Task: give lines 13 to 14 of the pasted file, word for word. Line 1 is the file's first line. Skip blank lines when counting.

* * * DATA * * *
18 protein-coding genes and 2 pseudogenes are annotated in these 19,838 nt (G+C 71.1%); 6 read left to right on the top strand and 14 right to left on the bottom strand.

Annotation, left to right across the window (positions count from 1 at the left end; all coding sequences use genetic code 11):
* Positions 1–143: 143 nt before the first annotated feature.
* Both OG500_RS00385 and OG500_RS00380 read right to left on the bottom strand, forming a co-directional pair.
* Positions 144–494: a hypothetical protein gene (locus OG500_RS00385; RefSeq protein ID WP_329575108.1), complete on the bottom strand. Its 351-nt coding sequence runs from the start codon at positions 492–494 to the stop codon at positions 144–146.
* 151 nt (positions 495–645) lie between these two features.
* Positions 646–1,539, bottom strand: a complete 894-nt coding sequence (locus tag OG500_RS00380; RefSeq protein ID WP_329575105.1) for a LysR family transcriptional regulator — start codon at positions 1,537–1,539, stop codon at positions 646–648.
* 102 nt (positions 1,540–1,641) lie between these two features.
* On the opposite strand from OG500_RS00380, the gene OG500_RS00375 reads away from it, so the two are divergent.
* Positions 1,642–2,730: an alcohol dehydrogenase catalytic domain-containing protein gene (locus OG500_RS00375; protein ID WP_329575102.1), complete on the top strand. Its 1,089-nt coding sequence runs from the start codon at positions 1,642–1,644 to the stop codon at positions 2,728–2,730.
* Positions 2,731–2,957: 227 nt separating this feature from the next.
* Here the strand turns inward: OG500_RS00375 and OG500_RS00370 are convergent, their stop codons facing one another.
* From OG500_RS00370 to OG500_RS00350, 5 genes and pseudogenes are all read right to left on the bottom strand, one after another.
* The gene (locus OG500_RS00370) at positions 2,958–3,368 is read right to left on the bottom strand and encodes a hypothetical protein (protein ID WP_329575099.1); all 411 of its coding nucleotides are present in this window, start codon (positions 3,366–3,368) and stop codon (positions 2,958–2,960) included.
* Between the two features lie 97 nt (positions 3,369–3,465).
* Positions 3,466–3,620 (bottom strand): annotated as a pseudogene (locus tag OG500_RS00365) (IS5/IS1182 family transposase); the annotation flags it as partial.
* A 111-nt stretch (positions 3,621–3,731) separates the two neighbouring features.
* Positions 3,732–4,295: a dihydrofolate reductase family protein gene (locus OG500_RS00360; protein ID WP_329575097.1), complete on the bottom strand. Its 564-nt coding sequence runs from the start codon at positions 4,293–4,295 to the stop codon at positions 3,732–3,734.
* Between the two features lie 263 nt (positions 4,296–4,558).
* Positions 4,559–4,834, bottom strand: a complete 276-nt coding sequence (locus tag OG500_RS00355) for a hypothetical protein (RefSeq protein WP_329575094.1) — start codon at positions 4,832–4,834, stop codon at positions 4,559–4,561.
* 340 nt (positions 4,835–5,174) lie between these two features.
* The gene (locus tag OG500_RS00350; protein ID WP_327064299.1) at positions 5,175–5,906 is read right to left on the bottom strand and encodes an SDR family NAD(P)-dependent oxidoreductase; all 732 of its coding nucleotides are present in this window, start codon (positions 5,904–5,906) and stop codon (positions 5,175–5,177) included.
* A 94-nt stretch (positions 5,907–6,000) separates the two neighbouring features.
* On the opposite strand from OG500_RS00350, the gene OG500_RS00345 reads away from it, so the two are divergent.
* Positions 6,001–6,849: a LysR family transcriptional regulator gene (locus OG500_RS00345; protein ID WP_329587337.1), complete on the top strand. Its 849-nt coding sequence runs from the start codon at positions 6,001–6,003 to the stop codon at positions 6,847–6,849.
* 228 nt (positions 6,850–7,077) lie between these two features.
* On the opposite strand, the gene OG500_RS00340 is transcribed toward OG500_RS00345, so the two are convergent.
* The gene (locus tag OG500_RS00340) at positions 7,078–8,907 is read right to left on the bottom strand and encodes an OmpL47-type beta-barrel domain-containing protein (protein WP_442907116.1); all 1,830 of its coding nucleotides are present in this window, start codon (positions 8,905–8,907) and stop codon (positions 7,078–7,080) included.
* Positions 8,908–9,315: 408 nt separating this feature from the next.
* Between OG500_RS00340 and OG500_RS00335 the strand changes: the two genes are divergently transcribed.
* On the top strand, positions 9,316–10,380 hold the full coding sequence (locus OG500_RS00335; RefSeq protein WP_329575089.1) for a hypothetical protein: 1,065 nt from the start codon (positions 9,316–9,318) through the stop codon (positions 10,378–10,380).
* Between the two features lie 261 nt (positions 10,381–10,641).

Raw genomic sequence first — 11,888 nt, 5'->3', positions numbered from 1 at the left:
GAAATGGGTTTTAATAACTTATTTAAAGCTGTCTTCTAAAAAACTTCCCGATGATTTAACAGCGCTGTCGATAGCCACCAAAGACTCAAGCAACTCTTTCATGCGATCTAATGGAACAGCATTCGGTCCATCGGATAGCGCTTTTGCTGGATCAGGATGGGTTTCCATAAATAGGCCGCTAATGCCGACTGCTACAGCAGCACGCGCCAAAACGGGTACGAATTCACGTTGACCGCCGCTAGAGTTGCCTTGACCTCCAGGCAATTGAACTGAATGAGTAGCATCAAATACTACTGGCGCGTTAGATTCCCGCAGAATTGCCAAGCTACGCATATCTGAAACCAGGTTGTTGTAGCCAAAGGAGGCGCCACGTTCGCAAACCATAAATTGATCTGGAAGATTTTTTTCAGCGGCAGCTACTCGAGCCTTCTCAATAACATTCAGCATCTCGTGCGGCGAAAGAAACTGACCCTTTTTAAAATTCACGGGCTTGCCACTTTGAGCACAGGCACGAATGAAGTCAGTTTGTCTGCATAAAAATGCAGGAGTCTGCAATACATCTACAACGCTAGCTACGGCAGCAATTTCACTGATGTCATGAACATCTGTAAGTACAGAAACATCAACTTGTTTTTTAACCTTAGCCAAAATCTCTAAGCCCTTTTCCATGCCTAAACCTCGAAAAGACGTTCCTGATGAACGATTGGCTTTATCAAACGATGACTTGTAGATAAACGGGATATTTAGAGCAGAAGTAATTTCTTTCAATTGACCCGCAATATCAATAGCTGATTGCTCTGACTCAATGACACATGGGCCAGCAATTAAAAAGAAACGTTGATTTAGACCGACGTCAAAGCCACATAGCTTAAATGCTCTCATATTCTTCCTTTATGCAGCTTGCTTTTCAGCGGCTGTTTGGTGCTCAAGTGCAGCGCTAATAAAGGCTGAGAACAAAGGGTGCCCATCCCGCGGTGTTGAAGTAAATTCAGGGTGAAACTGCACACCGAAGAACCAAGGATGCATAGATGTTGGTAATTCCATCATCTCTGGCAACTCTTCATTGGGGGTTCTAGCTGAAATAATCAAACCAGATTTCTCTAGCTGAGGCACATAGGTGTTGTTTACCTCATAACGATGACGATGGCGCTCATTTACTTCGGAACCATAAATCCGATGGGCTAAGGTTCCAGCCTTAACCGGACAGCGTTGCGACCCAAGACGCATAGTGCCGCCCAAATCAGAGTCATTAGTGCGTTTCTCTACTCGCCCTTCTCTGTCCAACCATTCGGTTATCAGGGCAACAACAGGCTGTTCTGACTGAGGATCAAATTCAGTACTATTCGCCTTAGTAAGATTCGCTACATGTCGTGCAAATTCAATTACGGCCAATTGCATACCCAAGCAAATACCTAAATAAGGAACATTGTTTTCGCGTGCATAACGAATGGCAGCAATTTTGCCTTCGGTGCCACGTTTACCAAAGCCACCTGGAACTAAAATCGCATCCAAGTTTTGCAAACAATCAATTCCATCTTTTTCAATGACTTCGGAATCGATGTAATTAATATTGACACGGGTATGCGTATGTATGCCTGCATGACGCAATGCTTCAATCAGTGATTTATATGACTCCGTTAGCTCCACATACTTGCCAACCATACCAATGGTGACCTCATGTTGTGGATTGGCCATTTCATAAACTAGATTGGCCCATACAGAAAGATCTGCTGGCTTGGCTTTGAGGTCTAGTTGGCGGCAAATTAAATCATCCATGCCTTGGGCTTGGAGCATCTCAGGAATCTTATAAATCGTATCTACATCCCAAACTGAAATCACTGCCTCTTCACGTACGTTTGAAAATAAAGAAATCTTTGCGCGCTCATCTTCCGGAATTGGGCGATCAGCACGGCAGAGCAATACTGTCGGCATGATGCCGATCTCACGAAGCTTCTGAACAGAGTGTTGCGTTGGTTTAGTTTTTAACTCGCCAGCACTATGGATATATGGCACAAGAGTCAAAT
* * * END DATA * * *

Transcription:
* From OG500_RS00370 to OG500_RS00350, 5 genes and pseudogenes are all read right to left on the bottom strand, one after another.
* The gene (locus OG500_RS00370) at positions 2,958–3,368 is read right to left on the bottom strand and encodes a hypothetical protein (protein ID WP_329575099.1); all 411 of its coding nucleotides are present in this window, start codon (positions 3,366–3,368) and stop codon (positions 2,958–2,960) included.